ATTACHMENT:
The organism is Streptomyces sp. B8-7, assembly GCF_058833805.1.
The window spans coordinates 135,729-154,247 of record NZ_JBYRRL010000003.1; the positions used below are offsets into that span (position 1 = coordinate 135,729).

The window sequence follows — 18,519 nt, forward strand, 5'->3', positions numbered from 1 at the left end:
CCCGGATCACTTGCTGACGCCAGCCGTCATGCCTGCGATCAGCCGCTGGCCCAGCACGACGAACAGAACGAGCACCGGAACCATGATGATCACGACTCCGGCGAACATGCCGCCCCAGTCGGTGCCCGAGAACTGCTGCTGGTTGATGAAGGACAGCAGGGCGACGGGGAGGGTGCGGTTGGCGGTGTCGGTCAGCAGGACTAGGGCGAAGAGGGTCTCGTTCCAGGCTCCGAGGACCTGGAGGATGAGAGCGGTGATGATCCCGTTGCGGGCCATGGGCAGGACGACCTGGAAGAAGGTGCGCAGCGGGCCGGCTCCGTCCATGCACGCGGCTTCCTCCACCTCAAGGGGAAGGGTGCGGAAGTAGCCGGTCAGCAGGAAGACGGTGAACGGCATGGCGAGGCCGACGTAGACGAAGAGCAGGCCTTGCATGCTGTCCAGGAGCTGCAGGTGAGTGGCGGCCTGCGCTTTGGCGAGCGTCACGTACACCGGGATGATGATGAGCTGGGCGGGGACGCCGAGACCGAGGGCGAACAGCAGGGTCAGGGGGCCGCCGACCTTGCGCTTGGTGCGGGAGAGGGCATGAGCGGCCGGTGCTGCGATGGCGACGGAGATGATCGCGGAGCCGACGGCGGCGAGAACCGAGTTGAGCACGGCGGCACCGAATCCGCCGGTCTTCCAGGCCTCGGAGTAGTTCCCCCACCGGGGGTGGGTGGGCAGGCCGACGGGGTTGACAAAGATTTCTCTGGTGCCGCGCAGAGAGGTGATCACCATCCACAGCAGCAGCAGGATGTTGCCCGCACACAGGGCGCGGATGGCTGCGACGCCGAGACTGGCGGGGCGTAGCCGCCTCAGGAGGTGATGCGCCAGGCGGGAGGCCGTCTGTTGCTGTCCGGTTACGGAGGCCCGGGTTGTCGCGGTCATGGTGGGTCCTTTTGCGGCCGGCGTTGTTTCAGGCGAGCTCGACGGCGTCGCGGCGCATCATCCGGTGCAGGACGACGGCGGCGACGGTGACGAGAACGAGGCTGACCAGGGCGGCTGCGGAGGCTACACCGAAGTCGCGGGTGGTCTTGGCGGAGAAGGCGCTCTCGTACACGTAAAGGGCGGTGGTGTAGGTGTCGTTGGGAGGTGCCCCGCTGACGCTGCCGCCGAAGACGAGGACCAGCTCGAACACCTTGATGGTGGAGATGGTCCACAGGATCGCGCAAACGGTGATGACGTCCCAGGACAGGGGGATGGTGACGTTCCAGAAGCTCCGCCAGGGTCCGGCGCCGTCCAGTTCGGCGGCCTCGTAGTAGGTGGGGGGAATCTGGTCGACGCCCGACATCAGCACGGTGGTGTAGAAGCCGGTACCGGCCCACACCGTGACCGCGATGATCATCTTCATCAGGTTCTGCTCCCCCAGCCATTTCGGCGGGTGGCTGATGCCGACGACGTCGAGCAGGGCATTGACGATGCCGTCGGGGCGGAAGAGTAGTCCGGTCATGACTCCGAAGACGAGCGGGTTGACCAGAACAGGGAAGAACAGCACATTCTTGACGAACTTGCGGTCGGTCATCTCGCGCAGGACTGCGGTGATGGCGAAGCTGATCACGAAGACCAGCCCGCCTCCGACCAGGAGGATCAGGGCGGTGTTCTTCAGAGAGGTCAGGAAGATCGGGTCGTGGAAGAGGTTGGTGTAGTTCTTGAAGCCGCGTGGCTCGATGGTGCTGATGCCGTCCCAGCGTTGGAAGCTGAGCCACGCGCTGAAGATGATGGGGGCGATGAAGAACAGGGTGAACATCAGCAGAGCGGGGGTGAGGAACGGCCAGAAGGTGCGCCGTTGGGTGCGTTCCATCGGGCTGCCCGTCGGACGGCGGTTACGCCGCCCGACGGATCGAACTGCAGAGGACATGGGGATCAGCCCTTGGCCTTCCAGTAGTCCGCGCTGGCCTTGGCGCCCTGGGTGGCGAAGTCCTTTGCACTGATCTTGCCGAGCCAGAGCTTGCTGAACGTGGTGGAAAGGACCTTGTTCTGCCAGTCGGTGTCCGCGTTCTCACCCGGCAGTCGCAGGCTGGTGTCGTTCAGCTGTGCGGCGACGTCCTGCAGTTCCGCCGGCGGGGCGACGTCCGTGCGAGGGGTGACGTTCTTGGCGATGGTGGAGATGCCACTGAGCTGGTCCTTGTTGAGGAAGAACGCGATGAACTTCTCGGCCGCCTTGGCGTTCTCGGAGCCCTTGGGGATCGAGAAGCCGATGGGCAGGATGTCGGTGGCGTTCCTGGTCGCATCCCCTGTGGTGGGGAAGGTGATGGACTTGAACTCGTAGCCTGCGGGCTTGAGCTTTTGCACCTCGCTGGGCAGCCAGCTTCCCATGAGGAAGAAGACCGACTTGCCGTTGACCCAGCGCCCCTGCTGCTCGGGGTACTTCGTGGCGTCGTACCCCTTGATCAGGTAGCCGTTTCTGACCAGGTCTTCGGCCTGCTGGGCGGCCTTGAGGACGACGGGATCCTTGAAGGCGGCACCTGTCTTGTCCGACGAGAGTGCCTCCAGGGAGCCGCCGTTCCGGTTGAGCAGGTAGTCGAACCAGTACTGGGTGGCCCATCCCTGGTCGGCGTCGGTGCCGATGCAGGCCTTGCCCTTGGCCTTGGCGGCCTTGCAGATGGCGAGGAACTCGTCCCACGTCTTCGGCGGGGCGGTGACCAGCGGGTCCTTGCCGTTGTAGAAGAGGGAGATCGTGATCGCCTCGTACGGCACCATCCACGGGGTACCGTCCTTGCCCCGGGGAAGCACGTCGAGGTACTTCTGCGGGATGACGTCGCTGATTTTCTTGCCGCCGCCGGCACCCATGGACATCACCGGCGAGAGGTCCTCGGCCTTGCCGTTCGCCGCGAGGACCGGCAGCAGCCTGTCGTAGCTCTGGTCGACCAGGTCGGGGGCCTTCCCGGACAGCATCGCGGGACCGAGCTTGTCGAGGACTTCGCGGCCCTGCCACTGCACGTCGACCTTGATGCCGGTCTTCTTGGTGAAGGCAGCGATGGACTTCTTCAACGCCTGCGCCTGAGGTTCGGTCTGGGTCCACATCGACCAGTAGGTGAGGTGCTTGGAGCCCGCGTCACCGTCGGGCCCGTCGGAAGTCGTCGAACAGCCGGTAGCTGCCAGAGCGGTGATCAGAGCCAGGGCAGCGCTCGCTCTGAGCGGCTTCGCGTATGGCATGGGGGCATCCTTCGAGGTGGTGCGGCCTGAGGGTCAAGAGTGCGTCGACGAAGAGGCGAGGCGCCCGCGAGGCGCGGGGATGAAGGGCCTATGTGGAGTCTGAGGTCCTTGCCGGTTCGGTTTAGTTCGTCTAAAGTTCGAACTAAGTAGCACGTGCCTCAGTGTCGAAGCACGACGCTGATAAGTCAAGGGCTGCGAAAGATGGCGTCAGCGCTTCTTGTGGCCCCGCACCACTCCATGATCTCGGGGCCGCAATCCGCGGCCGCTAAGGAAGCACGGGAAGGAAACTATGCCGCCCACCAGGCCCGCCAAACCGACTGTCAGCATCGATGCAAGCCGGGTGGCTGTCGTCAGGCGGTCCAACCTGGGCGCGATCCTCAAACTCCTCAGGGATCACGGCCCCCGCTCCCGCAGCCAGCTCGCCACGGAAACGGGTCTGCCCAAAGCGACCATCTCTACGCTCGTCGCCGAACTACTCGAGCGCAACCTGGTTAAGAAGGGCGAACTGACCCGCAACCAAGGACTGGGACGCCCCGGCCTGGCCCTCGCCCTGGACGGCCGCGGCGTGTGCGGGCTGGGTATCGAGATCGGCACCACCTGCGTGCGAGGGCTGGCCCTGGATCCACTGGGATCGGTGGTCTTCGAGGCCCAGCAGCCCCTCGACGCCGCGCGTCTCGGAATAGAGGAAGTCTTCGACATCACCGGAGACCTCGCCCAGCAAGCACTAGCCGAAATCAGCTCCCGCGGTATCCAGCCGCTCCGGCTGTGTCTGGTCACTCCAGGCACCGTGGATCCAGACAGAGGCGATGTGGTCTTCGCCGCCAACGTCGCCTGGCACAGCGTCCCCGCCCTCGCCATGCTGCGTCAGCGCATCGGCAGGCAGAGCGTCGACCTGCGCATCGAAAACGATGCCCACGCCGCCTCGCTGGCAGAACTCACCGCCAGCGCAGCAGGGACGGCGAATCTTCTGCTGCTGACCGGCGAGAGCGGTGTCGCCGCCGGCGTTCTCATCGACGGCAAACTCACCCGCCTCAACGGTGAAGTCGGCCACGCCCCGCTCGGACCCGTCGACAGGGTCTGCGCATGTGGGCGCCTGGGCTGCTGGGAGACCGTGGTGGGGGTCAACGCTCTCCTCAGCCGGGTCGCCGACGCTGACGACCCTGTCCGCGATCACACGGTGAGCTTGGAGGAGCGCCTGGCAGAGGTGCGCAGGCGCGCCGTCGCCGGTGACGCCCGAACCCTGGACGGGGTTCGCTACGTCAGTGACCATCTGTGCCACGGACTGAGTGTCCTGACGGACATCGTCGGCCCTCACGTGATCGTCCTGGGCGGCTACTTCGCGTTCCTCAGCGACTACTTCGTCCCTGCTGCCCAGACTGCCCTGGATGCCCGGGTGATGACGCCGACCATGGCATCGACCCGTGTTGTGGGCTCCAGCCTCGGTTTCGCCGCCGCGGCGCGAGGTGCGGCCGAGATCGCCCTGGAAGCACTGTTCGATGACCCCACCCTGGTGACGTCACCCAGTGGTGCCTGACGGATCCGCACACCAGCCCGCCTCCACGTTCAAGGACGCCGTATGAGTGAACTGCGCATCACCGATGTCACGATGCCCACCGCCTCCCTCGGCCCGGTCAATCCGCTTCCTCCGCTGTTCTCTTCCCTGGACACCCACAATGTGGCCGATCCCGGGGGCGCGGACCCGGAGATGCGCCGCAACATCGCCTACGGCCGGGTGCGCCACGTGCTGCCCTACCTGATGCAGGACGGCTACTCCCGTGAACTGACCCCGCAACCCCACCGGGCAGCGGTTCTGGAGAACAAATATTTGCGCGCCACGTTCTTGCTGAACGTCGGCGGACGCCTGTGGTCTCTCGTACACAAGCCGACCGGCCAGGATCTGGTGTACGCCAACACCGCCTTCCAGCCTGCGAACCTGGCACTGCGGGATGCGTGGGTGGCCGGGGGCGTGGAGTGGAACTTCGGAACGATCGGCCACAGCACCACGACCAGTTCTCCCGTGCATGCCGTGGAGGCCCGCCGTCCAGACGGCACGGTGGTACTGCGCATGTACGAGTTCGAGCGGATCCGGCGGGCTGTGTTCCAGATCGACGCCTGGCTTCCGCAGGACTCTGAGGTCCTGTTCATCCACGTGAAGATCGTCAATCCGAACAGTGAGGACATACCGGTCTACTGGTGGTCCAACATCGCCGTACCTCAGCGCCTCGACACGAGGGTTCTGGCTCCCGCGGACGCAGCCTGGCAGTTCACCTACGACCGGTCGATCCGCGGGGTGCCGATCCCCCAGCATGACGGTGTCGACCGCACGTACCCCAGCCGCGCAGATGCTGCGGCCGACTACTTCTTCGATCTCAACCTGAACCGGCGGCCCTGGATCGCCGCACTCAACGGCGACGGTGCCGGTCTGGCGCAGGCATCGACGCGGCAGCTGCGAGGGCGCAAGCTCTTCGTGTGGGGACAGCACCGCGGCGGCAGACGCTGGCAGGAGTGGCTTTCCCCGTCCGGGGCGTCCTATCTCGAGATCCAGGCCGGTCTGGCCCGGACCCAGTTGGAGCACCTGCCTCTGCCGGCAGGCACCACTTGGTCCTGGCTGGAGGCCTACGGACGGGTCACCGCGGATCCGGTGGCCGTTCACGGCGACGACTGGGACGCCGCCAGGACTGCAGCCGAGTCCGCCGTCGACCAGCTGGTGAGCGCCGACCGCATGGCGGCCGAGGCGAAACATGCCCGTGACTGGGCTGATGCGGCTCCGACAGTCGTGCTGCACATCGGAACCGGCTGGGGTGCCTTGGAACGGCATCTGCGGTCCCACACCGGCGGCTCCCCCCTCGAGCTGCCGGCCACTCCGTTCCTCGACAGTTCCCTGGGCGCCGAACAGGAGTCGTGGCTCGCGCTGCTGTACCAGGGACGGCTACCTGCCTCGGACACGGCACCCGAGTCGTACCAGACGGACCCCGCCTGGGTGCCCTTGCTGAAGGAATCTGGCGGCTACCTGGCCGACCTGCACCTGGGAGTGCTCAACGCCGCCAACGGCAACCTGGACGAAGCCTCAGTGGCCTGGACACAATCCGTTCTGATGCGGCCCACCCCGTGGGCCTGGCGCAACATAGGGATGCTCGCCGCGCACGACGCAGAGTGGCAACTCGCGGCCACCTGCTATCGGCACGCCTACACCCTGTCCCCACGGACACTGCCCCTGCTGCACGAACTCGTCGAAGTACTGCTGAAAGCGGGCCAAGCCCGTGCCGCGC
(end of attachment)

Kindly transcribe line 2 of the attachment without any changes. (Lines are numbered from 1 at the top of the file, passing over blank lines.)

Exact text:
The window spans coordinates 135,729-154,247 of record NZ_JBYRRL010000003.1; the positions used below are offsets into that span (position 1 = coordinate 135,729).